Windows 11 has really changed quite a bit since then The version we reviewed in October Microsoft has released a steady stream of redesigned app updates, bug fixes, and user interface improvements.
But the company’s big annual Windows updates still matter. It’s where Microsoft makes the most significant changes to the look, feel, and features of Windows 11. this week, Suggest rumors That Microsoft is wrapping up work on what will eventually be released as version 22H2 of Windows 11, the operating system’s first annual update. This version is currently available to the Windows Insider Beta channel as a file Building No. 22621.1It will serve as the basis for next year’s Windows Updates.
We cover new Windows Insider builds frequently, depending on how important the changes are. But to save you the trouble of scrolling through months of articles, we’ve rounded up all the most important differences between the current public release of Windows 11 21H2 (for the record, 22000.675) and the latest beta build of 22H2.
Annual updates are not what they used to be
First, a warning: Microsoft intentionally changed how it updated Windows last year; The company is now releasing app updates and UI tweaks When they are ready Rather than waiting for the major annual OS update as it would back in the days of Windows 10. This more flexible schedule has already allowed Microsoft to fix some of the early shortcomings of Windows 11, including missing taskbar features and apps that haven’t been updated yet. And the new look.
This also means that this overview will not include all of the Windows features that will be part of update 22H2 when it is launched. Likely to apps like new voice recorder, currently in preview on the Dev channel, will be released to the public before the 22H2 update is officially released. Features are still being tested like Tabbed File Explorer It can also be done in time. These and other changes can be included in the 22H2 update, and may be released prior to its release, or it may be released never is released.
So this overview is just a snapshot of Windows 11 22H2 as it currently exists. When it’s released to the public, we’ll take another look, note any other new features we see, and spend more time on subtle changes we won’t mention in this roundup.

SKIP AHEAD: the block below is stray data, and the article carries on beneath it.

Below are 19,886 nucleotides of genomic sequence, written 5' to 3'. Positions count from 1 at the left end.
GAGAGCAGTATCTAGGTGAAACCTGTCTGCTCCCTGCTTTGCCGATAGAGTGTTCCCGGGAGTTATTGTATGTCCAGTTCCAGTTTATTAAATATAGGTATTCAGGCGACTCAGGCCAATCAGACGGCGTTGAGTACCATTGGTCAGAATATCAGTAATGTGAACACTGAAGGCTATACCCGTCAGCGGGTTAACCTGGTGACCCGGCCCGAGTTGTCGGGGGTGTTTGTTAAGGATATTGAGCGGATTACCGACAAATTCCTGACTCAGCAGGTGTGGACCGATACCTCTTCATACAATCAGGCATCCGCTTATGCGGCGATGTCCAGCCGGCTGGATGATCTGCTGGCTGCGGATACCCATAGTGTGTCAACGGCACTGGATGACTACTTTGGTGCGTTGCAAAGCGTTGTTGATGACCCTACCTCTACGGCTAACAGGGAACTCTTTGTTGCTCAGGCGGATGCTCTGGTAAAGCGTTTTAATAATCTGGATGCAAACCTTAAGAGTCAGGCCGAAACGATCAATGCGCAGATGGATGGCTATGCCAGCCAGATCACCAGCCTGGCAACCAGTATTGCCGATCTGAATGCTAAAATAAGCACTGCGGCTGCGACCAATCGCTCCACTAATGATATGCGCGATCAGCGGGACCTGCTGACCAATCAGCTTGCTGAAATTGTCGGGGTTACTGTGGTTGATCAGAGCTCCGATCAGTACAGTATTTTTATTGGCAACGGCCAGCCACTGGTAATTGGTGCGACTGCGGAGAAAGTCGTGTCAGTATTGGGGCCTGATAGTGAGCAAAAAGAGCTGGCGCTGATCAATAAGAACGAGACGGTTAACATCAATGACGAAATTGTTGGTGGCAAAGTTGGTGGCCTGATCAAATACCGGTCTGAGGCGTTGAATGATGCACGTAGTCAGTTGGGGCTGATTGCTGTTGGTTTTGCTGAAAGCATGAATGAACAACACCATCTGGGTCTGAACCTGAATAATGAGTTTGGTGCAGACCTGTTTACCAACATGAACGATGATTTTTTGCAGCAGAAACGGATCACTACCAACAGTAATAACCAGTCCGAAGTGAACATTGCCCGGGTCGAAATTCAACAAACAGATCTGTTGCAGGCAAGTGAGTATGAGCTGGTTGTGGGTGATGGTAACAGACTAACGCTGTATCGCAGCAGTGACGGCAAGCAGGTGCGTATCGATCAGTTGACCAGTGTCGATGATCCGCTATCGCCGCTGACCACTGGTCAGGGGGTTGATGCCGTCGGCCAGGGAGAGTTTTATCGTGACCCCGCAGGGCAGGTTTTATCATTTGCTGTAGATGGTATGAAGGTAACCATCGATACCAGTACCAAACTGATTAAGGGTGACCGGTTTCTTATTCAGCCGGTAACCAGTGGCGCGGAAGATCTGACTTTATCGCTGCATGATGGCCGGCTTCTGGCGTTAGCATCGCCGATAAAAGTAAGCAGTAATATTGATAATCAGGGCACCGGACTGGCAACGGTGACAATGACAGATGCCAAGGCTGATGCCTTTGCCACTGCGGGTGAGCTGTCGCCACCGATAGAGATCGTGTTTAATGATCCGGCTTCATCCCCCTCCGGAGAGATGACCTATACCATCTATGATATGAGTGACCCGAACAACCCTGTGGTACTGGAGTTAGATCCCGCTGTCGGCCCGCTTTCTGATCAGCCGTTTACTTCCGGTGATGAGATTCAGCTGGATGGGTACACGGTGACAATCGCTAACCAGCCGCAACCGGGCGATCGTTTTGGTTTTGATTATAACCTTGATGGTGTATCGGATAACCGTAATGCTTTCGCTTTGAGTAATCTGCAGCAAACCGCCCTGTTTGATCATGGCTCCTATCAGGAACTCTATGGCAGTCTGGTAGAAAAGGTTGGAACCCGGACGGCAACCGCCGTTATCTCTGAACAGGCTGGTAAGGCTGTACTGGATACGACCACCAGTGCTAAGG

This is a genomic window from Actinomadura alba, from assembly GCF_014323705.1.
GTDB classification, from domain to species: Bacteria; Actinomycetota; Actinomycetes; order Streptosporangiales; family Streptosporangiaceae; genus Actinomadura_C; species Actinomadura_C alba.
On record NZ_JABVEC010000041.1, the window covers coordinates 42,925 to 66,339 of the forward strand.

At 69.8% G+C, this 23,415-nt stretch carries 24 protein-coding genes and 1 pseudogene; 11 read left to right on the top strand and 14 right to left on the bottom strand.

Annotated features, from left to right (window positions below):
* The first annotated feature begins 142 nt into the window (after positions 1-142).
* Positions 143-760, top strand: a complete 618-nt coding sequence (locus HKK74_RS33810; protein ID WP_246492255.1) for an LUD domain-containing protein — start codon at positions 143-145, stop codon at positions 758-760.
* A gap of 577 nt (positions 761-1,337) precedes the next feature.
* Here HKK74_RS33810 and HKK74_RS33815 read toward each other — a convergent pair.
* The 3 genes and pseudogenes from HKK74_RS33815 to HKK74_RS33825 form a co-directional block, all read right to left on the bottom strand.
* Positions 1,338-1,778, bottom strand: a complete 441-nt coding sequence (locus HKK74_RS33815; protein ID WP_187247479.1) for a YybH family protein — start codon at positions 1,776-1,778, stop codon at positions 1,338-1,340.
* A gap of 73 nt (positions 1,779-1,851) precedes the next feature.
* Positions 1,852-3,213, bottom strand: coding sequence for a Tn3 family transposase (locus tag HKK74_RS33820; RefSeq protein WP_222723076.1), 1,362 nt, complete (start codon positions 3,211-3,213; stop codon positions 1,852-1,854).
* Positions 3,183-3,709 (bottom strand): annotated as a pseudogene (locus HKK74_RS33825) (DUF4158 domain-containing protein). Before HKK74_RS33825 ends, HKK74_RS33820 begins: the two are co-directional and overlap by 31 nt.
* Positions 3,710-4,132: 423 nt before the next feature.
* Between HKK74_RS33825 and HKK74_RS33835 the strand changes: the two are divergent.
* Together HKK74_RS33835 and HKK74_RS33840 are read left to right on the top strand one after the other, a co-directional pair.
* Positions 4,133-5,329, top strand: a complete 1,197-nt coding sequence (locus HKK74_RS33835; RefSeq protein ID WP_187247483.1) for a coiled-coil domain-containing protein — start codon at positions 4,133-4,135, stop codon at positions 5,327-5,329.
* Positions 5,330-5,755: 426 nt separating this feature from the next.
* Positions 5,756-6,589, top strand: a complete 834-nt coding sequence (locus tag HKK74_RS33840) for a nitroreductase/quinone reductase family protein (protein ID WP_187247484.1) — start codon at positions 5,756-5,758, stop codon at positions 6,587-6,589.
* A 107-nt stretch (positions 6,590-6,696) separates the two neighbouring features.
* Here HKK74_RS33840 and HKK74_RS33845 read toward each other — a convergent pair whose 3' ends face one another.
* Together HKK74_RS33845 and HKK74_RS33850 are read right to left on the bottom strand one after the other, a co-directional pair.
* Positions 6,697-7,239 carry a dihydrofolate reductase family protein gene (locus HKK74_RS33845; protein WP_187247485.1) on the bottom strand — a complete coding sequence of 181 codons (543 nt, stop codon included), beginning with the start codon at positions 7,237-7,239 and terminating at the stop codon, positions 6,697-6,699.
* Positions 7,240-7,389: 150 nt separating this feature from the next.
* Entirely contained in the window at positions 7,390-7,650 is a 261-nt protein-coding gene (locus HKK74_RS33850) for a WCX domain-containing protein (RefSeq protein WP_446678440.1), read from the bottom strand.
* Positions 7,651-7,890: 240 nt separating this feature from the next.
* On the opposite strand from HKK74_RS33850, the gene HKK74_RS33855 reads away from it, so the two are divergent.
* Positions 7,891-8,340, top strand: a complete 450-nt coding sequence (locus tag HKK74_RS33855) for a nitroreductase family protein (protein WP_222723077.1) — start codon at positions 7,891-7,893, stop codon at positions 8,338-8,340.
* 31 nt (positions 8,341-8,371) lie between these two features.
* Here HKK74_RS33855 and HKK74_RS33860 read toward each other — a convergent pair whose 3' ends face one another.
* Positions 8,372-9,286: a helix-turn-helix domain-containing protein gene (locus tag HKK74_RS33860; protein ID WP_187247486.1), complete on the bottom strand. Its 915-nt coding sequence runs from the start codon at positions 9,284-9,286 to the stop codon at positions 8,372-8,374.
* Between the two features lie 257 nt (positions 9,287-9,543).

Mandatory Microsoft account sign-in
The Home Edition of Windows 11 (and some later versions of Windows 10) required an Internet connection and sign in to a Microsoft account upon setup, prompting users to embed themselves deeper into Microsoft’s ecosystem. There are some benefits to this process, including automated local disk encryption and recovery key backup, Login without password, quick access to Microsoft Store apps and services like Microsoft 365 and PC Game Pass, and data syncing for apps like OneDrive and Edge. But if you no Use this stuff, want to sign in later, or prefer to stick with a good old local account, there is no easy workaround, except to sign out or create a new local account once you get to the desktop.
This was not true for Pro versions of Windows, which will still allow you to create a local account if you are not connected to the Internet during setup. But that ends with the 22H2 version of Windows 11, which A Microsoft account is required no matter what version of the operating system you’re using. (Setup also prompts you to sign up for PC Game Pass and Microsoft 365, which is what I Think New in this version of Windows but may have been added recently).
The only officially permitted exception to this policy is if you choose the “work or school” option during setup instead of the “personal use” option. This allows you to sign in with your work or school Microsoft account, if you have one, rather than a personal one. But if you just want to create a local account, or if you need to set up a PC without an internet connection, there is no easy way to do it.
This policy applies only to new Windows installations, and will not affect you if you are upgrading a computer that has already been set up.
“Infuriatingly humble music trailblazer. Gamer. Food enthusiast. Beeraholic. Zombie guru.”